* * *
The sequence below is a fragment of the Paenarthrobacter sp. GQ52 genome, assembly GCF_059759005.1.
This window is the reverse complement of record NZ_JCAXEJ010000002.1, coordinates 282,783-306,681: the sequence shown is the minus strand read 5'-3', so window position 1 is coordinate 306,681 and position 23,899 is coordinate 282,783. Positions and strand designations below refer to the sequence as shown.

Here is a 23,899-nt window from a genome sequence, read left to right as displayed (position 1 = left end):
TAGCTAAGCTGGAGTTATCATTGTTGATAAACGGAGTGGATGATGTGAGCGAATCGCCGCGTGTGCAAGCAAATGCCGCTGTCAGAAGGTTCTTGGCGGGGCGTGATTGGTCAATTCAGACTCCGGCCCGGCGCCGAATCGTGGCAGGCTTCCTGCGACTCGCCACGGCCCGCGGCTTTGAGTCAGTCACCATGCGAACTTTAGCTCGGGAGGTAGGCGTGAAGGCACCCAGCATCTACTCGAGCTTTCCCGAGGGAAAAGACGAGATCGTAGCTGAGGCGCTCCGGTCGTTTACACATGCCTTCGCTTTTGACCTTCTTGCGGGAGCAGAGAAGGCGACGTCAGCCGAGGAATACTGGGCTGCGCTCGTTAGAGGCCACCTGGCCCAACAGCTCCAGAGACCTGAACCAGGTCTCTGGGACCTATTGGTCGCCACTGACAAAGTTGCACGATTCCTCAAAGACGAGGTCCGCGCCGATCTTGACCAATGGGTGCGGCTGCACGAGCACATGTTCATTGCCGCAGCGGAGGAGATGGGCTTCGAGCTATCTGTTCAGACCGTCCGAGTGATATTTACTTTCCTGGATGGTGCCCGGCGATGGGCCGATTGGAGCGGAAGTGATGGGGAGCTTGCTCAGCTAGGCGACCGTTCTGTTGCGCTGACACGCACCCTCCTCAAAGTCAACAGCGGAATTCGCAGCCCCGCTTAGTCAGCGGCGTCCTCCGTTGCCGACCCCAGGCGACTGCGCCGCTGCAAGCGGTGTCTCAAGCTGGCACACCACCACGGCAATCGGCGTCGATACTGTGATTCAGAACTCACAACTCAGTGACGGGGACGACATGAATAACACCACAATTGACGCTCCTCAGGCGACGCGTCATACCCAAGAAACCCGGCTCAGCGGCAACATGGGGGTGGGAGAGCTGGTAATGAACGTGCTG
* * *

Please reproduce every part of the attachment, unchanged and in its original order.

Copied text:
The sequence below is a fragment of the Paenarthrobacter sp. GQ52 genome, assembly GCF_059759005.1.
This window is the reverse complement of record NZ_JCAXEJ010000002.1, coordinates 282,783-306,681: the sequence shown is the minus strand read 5'-3', so window position 1 is coordinate 306,681 and position 23,899 is coordinate 282,783. Positions and strand designations below refer to the sequence as shown.

Here is a 23,899-nt window from a genome sequence, read left to right as displayed (position 1 = left end):
TAGCTAAGCTGGAGTTATCATTGTTGATAAACGGAGTGGATGATGTGAGCGAATCGCCGCGTGTGCAAGCAAATGCCGCTGTCAGAAGGTTCTTGGCGGGGCGTGATTGGTCAATTCAGACTCCGGCCCGGCGCCGAATCGTGGCAGGCTTCCTGCGACTCGCCACGGCCCGCGGCTTTGAGTCAGTCACCATGCGAACTTTAGCTCGGGAGGTAGGCGTGAAGGCACCCAGCATCTACTCGAGCTTTCCCGAGGGAAAAGACGAGATCGTAGCTGAGGCGCTCCGGTCGTTTACACATGCCTTCGCTTTTGACCTTCTTGCGGGAGCAGAGAAGGCGACGTCAGCCGAGGAATACTGGGCTGCGCTCGTTAGAGGCCACCTGGCCCAACAGCTCCAGAGACCTGAACCAGGTCTCTGGGACCTATTGGTCGCCACTGACAAAGTTGCACGATTCCTCAAAGACGAGGTCCGCGCCGATCTTGACCAATGGGTGCGGCTGCACGAGCACATGTTCATTGCCGCAGCGGAGGAGATGGGCTTCGAGCTATCTGTTCAGACCGTCCGAGTGATATTTACTTTCCTGGATGGTGCCCGGCGATGGGCCGATTGGAGCGGAAGTGATGGGGAGCTTGCTCAGCTAGGCGACCGTTCTGTTGCGCTGACACGCACCCTCCTCAAAGTCAACAGCGGAATTCGCAGCCCCGCTTAGTCAGCGGCGTCCTCCGTTGCCGACCCCAGGCGACTGCGCCGCTGCAAGCGGTGTCTCAAGCTGGCACACCACCACGGCAATCGGCGTCGATACTGTGATTCAGAACTCACAACTCAGTGACGGGGACGACATGAATAACACCACAATTGACGCTCCTCAGGCGACGCGTCATACCCAAGAAACCCGGCTCAGCGGCAACATGGGGGTGGGAGAGCTGGTAATGAACGTGCTG